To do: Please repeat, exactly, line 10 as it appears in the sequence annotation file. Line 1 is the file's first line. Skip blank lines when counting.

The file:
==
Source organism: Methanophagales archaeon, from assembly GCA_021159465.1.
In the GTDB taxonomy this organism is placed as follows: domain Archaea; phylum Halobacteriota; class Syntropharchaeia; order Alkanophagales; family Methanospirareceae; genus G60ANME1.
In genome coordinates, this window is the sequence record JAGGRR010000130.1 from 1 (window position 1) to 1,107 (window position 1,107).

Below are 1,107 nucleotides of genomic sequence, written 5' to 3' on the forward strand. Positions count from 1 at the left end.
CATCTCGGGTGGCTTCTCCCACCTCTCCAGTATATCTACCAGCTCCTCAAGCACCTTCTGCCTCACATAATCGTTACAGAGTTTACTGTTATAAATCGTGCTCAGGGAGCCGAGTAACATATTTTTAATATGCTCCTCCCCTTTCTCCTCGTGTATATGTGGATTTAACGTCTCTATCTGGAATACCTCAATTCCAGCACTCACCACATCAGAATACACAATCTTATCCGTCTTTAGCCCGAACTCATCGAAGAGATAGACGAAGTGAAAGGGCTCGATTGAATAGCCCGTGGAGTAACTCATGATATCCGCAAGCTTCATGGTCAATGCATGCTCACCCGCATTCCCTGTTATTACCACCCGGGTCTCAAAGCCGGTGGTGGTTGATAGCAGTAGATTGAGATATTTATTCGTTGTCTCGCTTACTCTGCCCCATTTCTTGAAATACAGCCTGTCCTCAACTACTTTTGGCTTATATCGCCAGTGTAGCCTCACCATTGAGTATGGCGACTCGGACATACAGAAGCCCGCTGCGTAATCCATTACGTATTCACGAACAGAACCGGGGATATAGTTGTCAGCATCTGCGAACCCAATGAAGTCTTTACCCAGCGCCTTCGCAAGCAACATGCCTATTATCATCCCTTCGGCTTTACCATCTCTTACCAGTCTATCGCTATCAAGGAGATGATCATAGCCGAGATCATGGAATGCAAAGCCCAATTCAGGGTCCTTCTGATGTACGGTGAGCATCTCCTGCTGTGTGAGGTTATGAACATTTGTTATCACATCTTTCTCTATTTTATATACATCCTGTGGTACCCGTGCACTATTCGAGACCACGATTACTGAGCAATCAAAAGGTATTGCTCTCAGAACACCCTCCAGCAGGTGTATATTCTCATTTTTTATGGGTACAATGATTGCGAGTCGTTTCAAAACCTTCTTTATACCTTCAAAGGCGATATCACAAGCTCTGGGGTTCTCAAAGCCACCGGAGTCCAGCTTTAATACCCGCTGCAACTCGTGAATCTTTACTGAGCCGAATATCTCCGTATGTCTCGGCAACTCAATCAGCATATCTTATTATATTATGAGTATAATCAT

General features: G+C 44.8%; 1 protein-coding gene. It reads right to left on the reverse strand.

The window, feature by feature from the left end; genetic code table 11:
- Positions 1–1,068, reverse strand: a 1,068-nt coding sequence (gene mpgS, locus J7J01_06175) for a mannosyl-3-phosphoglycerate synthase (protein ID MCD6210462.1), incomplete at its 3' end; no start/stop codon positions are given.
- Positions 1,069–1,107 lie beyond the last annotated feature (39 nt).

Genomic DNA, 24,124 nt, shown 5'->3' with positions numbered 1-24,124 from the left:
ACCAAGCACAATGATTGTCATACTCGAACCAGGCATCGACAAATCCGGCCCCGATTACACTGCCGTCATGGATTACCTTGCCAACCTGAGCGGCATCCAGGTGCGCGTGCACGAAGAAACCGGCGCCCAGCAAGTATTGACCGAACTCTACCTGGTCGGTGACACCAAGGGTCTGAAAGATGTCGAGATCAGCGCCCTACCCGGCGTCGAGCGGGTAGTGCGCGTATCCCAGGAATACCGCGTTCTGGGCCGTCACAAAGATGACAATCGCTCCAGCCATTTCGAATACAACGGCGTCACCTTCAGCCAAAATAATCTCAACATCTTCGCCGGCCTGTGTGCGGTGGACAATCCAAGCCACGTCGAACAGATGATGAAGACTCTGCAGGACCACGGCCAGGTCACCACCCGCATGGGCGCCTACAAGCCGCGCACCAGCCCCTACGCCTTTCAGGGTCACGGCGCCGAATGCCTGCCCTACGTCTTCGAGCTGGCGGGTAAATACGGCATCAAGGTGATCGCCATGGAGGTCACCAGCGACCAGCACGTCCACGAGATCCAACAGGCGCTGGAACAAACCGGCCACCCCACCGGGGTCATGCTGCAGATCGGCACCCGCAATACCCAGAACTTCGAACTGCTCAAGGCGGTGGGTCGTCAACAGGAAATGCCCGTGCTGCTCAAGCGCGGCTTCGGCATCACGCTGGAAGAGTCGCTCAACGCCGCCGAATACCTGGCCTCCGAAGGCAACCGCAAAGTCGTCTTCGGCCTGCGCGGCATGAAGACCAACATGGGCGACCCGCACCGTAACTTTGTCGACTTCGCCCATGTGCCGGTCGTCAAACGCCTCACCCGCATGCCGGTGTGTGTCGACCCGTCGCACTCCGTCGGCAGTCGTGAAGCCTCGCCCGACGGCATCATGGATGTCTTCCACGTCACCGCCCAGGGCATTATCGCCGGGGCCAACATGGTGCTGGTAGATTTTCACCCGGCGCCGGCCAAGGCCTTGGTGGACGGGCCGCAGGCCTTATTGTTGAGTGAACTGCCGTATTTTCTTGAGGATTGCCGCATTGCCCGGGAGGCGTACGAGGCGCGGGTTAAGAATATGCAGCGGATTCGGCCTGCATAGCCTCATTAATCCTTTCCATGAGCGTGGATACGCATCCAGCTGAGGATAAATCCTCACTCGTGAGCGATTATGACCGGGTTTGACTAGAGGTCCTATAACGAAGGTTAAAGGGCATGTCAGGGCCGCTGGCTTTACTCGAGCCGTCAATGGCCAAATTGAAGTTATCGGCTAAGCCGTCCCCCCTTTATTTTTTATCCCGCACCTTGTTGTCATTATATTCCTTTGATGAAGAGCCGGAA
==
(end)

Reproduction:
Genomic DNA, 24,124 nt, shown 5'->3' with positions numbered 1-24,124 from the left: